November 8, 2016 at 3:58PM, Edited November 8, 4:00PM

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Anton Doiron
Creator/Filmmaker
517

18 Hours is something you may only be able to pull off once...
After that most of your friends won't show up ever again :-p

November 8, 2016 at 4:06PM, Edited November 8, 4:07PM

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WalterBrokx
Director, DOP, Writer, Editor, Producer
8880

That is why having fun is important as well.
If it is an agony to shoot, you might not make it till the end.

November 8, 2016 at 4:05PM

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WalterBrokx
Director, DOP, Writer, Editor, Producer
8880

Handcuffs? OMG! ;-)

Great advice: if you use what you have access to, you can't hide behind: "Yeah, we're making a film, but we're waiting until.... (whatever pig needs to fly)"
You can actually do instead of dream :-)

I know it is hard sometimes: I have visions of shooting in Venice as well. But lets face it: I won't be able to shoot there for a while.. So it is time to work on something reachable.

November 8, 2016 at 4:30PM

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WalterBrokx
Director, DOP, Writer, Editor, Producer
8880

He makes really good points! You're just having fun so don't take yourself too seriously. I've made one micro budget feature called Space Trucker Bruce (https://amzn.com/B00JL5M1TS). I'm working on a new one right now and my style has changed so much based on what I've learned.

My tips:
-Work on it a little every day. Stay focused. This is the hardest thing.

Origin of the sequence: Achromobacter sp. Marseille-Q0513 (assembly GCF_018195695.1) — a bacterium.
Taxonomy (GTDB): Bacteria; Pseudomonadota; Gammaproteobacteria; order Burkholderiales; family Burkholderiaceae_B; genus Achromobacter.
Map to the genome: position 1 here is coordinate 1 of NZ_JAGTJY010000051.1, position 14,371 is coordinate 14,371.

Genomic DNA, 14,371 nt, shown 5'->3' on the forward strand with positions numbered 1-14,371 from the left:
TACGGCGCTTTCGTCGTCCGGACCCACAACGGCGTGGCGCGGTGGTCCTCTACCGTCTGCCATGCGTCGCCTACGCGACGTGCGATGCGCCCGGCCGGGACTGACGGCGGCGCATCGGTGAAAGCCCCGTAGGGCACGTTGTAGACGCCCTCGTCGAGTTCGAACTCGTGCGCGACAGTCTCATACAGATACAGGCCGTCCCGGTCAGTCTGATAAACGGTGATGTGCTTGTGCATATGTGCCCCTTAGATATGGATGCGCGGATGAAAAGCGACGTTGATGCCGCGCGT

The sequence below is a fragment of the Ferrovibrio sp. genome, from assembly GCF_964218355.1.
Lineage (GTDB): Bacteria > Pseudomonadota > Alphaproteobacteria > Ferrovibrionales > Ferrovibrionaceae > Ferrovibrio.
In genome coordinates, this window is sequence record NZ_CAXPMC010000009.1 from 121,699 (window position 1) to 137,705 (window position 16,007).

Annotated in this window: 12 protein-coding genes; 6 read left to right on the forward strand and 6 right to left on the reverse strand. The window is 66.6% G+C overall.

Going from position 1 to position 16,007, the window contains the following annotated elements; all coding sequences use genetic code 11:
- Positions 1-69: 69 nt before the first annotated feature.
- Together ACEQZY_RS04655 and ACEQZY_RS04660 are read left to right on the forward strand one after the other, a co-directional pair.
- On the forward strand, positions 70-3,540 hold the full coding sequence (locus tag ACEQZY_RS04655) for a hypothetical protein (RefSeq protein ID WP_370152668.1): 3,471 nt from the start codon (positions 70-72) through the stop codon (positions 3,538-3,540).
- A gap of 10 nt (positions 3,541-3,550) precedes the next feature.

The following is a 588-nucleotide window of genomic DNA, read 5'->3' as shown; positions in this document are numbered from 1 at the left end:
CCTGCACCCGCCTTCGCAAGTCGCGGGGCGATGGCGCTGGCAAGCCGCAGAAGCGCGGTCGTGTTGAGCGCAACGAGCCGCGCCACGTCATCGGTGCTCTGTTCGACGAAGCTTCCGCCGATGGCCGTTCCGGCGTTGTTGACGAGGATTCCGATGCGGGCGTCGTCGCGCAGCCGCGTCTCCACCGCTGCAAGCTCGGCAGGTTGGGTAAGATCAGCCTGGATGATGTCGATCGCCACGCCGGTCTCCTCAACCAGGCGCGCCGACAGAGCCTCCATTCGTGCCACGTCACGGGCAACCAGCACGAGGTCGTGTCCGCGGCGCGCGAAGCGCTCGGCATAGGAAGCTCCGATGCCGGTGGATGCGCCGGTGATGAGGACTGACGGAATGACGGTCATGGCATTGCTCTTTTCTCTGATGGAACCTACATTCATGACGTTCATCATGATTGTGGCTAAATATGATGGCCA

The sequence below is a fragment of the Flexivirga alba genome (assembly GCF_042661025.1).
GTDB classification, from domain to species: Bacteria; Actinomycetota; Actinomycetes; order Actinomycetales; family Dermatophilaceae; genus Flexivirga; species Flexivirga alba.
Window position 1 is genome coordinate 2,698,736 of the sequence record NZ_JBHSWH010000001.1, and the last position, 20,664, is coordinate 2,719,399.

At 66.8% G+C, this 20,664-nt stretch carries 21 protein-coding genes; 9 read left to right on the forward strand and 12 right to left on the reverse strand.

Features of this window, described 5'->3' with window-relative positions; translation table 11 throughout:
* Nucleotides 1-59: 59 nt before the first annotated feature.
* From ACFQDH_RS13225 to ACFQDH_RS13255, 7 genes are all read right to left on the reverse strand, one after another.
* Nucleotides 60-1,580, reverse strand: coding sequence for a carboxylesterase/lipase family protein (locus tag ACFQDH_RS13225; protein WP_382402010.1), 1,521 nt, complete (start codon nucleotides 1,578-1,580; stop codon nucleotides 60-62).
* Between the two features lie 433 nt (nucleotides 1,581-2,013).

-Don't try to do it like the big guys.
-Make your film for the right reasons. It is a learning experience and should be about something you're interested in, not about getting rich and famous.
-Quality is overrated.
-Use cardboard for your sets
-Shoot evenings and weekends for a few hours.
-Write short dialog that's easy to remember. Your actor/friends don't have time to memorize.
-Plan each shot and storyboard. prioritize so you can drop a shot or two when you run out of time.
-Don't stress out. Like he says in this video: Don't take yourself too seriously.
-I have a superstition that three things will go wrong with a big shooting day. Be prepared.
-Try to please yourself, then your actors/crew, nobody else.

November 8, 2016 at 4:59PM

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Anton Doiron
Creator/Filmmaker
517

Jean Luc Godard's Alphaville is another example. A science fiction city that looks remarkably like Paris.

November 11, 2016 at 5:54PM

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Julian Richards
Film Warlord
1044

I made my first "no-budget" feature film in 2008. My son has made four "no-budget" feature films since then. Two have world-premiered at the Seattle International Film Festival. One world-premiered at the Tacoma International Film Festival.

Cost for production of films: "Daylight Saving Time" - $5,000 but that included the cameras and equipment. "Senior Prom" - $500, "The Historic" - $500. "Finding October" - $3,000 but $1,000 of that was for music rights. "Superpowerless" - $500.

To view these films - go to www.dashboardfilms.net

My two cents:
1. Get talented people involved - not just friends and family.
2. Figure out the locations you have access to and write your story around those. (For my son's film "The Historic" we had access to a 100+ year old movie theatre.)
3. Learn editing or hire a good editor.
4. Learn sound or hire a good sound guy.
5. Figure out your music beforehand. My son's film "Finding October" used songs from various artists.
6. Get a production assistant on board ASAP to walk you through things and be a sounding board.
7. Thank EVERYONE.

July 6, 2017 at 12:24PM

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Matthew Terry
Director/Screenwriter/Teacher
1